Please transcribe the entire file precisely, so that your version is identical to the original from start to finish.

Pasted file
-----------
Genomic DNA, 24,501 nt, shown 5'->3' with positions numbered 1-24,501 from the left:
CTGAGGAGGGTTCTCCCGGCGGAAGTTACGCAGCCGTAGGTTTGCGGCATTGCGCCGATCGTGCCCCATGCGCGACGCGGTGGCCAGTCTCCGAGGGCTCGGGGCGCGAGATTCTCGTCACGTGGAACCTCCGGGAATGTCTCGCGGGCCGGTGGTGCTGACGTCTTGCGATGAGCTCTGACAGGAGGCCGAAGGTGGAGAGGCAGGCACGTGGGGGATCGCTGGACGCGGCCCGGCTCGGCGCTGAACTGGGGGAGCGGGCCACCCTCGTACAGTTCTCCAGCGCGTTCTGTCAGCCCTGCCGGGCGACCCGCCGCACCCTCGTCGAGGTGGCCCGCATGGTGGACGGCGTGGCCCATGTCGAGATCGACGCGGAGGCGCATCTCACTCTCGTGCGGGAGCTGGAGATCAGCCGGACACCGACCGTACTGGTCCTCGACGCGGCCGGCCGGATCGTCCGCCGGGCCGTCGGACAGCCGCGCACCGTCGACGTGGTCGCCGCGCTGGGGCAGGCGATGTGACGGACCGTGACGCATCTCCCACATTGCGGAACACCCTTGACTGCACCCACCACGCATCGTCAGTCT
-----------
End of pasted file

Genomic DNA, 24,501 nt, shown 5'->3' with positions numbered 1-24,501 from the left:
CTGAGGAGGGTTCTCCCGGCGGAAGTTACGCAGCCGTAGGTTTGCGGCATTGCGCCGATCGTGCCCCATGCGCGACGCGGTGGCCAGTCTCCGAGGGCTCGGGGCGCGAGATTCTCGTCACGTGGAACCTCCGGGAATGTCTCGCGGGCCGGTGGTGCTGACGTCTTGCGATGAGCTCTGACAGGAGGCCGAAGGTGGAGAGGCAGGCACGTGGGGGATCGCTGGACGCGGCCCGGCTCGGCGCTGAACTGGGGGAGCGGGCCACCCTCGTACAGTTCTCCAGCGCGTTCTGTCAGCCCTGCCGGGCGACCCGCCGCACCCTCGTCGAGGTGGCCCGCATGGTGGACGGCGTGGCCCATGTCGAGATCGACGCGGAGGCGCATCTCACTCTCGTGCGGGAGCTGGAGATCAGCCGGACACCGACCGTACTGGTCCTCGACGCGGCCGGCCGGATCGTCCGCCGGGCCGTCGGACAGCCGCGCACCGTCGACGTGGTCGCCGCGCTGGGGCAGGCGATGTGACGGACCGTGACGCATCTCCCACATTGCGGAACACCCTTGACTGCACCCACCACGCATCGTCAGTCT